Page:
Liverpool convincingly trounced Newcastle United yesterday, which set me thinking about the cultural similarities between the cities.
The recent appointment of Alan Shearer - who looks eerily like a cross between Robson and Jerome - as manager of the ailing Newcastle United caused great jubilation in the city.
This wasn't just about a club hero coming home, there was something in the delirious optimism of Toon fans that few others could ever deliver.
In Pies And Prejudice, Stuart Maconie speculates that Newcastle United's fans are so derangedly passionate about their team because the city is anomalous in being so large with only one club.
But why isn't this true of Leeds at three times the size (even if you allow for a little split of affection with the rugby team)? Why doesn't it apply to cities of similar size to Newcastle such as Leicester?
It's not to do with a unitary focus of club, but the passion with which a people focus on their culture. A serious proportion of Geordies regard themselves as Geordie first and foremost rather than English or British. It is, in many sense, a nationality. It shares much in this with Scousers. This may be to do with their geographical positions as ports facing the outside world, but whatever the cause they both have a very separate identity, and there is nothing else like it in Great Britain outside of Welsh and Scottish national feeling.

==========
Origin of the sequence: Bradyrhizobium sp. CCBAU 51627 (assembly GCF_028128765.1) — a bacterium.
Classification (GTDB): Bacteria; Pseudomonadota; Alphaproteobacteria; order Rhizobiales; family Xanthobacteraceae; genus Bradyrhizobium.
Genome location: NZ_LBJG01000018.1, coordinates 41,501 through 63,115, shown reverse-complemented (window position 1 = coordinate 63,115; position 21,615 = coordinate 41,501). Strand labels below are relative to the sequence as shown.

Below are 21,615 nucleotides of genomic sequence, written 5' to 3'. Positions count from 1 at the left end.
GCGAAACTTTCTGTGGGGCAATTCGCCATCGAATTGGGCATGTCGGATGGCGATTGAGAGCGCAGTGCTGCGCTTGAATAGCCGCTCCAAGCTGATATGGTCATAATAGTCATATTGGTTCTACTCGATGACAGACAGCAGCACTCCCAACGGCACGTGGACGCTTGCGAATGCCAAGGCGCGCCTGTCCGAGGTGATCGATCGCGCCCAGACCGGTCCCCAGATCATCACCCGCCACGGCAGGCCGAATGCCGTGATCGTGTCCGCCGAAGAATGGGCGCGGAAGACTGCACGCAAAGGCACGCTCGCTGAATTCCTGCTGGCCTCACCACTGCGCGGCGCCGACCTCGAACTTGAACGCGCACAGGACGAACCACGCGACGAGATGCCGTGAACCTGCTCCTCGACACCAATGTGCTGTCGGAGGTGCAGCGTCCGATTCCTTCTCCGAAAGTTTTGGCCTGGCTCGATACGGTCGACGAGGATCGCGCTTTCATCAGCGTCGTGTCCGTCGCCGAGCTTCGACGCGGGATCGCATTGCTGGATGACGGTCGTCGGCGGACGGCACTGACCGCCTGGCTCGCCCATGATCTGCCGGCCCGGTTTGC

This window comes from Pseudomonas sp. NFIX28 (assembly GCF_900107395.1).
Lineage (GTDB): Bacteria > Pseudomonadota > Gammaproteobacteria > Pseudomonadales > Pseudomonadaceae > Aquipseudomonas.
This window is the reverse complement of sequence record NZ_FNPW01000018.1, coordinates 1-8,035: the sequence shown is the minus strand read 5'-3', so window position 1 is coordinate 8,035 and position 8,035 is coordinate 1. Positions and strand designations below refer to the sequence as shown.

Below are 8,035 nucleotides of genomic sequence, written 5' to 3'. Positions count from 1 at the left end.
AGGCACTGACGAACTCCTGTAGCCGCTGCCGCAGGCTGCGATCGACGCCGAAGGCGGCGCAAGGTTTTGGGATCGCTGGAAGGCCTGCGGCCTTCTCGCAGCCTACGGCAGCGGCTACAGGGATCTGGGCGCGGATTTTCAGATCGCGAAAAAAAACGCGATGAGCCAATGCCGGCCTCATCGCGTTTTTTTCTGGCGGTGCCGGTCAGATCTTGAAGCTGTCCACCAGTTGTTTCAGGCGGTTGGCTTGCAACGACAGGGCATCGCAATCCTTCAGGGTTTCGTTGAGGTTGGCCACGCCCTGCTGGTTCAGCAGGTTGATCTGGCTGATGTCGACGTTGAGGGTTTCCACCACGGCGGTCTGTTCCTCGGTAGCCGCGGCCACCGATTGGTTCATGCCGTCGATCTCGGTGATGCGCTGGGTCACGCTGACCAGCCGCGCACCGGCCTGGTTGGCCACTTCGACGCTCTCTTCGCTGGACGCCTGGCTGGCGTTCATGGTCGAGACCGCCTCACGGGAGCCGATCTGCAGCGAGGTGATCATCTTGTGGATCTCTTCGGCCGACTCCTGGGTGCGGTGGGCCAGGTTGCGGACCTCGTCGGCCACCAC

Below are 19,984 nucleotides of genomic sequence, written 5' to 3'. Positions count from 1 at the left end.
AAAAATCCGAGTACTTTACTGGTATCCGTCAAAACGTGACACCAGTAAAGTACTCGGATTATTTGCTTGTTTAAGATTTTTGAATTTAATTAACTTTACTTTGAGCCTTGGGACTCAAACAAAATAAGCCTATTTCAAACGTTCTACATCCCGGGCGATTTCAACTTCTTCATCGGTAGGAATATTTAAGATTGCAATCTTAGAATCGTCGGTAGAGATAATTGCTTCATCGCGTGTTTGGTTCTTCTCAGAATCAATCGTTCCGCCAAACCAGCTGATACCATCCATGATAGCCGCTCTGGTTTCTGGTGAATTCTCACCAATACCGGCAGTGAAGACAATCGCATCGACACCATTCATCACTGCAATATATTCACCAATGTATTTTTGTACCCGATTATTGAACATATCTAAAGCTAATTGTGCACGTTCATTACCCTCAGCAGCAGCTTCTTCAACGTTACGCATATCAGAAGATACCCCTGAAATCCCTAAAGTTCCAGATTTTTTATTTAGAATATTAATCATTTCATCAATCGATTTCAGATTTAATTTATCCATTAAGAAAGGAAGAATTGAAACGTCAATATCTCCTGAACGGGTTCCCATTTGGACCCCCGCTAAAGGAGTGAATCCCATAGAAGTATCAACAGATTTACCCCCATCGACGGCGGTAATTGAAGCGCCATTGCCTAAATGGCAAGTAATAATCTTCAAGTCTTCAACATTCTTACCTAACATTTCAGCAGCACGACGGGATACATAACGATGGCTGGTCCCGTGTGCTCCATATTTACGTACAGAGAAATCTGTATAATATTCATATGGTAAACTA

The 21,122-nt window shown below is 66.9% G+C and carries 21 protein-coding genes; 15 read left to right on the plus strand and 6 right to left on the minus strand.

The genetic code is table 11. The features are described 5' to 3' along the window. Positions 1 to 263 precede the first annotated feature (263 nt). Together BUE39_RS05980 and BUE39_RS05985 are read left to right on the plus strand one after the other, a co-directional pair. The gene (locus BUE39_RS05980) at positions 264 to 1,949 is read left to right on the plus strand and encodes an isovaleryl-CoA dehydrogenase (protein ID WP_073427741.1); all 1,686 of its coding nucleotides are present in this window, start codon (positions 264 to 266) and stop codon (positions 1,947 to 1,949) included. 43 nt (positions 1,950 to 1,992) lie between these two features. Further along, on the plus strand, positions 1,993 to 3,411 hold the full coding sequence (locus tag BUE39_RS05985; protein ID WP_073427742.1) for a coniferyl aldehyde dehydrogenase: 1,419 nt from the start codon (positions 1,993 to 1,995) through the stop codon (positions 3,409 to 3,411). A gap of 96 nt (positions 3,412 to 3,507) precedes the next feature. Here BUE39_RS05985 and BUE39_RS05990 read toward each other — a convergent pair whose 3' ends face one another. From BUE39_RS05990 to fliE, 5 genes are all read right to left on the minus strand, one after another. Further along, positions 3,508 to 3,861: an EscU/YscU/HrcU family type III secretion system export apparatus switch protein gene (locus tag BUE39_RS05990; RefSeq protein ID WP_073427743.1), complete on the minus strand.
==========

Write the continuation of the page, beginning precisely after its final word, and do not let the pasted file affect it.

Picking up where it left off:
All four nationalities are prone to sweeping up their compatriots in huge swells of unshakable, ineffable pride, stuff dismissed by baffled outsiders - those more in thrall to English reserve - as sentimentalist claptrap.
Not even Cornwall, despite its historical distinction and linguistic heritage, can muster the strength of patriotic emotion that readily pours forth with little prompting from these other four.
For the cities with more than one club, there is usually a deep-seated rivalry that can never be overcome. Yet, as Maconie notes elsewhere in the same book, Scousers attending the Liverpool-Everton FA Cup final in 1986 sang in unison 'Merseyside Merseyside Merseyside'.
I guatrantee that you won't hear the whole crowd at Manchester United vs Wigan singing 'Greater Manchester, Greater Manchester, Greater Manchester'.
As Merseyside was one of those weird administrative regions put together in 1974, it seems scarcely credible that the unity of feeling was really about affinity to a recently contrived municipal district. They took to this new identity because it cut them away from the greater Lancashire with which they never identified and gave them an administrative body that recognised what they had felt for centuries, that they were a breed apart.
(It should be noted that with the typical idiosyncratic twists of boundary makers, Merseyside has a long sliver only a couple of miles wide sticking all the way up to encapsulate the swanky seaside resort of Southport. Here, more than thirty years after it was deemed to be in Merseyside, you can still find car stickers huffily proclaiming that the town is really in Lancashire - they too see Scousers as a separate identity).